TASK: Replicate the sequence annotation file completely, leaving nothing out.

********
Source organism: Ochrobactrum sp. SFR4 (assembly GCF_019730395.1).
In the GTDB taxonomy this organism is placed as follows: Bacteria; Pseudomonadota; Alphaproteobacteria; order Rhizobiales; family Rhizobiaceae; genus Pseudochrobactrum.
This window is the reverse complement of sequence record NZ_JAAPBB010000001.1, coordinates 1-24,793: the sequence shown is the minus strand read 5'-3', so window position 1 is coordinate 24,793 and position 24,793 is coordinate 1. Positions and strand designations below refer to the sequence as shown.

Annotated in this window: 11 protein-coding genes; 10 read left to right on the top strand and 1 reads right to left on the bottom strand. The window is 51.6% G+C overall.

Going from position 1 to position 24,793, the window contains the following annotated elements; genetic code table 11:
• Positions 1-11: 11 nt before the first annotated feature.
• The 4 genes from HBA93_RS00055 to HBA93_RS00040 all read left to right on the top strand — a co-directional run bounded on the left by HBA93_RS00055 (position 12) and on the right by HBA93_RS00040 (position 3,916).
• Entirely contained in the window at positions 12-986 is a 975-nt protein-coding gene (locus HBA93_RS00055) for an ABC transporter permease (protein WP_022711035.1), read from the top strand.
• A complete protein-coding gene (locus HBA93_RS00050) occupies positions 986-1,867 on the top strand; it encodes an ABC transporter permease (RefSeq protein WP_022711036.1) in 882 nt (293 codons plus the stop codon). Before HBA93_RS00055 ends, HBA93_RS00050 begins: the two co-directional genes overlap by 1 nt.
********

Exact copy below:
Source organism: Ochrobactrum sp. SFR4 (assembly GCF_019730395.1).
In the GTDB taxonomy this organism is placed as follows: Bacteria; Pseudomonadota; Alphaproteobacteria; order Rhizobiales; family Rhizobiaceae; genus Pseudochrobactrum.
This window is the reverse complement of sequence record NZ_JAAPBB010000001.1, coordinates 1-24,793: the sequence shown is the minus strand read 5'-3', so window position 1 is coordinate 24,793 and position 24,793 is coordinate 1. Positions and strand designations below refer to the sequence as shown.

Annotated in this window: 11 protein-coding genes; 10 read left to right on the top strand and 1 reads right to left on the bottom strand. The window is 51.6% G+C overall.

Going from position 1 to position 24,793, the window contains the following annotated elements; genetic code table 11:
• Positions 1-11: 11 nt before the first annotated feature.
• The 4 genes from HBA93_RS00055 to HBA93_RS00040 all read left to right on the top strand — a co-directional run bounded on the left by HBA93_RS00055 (position 12) and on the right by HBA93_RS00040 (position 3,916).
• Entirely contained in the window at positions 12-986 is a 975-nt protein-coding gene (locus HBA93_RS00055) for an ABC transporter permease (protein WP_022711035.1), read from the top strand.
• A complete protein-coding gene (locus HBA93_RS00050) occupies positions 986-1,867 on the top strand; it encodes an ABC transporter permease (RefSeq protein WP_022711036.1) in 882 nt (293 codons plus the stop codon). Before HBA93_RS00055 ends, HBA93_RS00050 begins: the two co-directional genes overlap by 1 nt.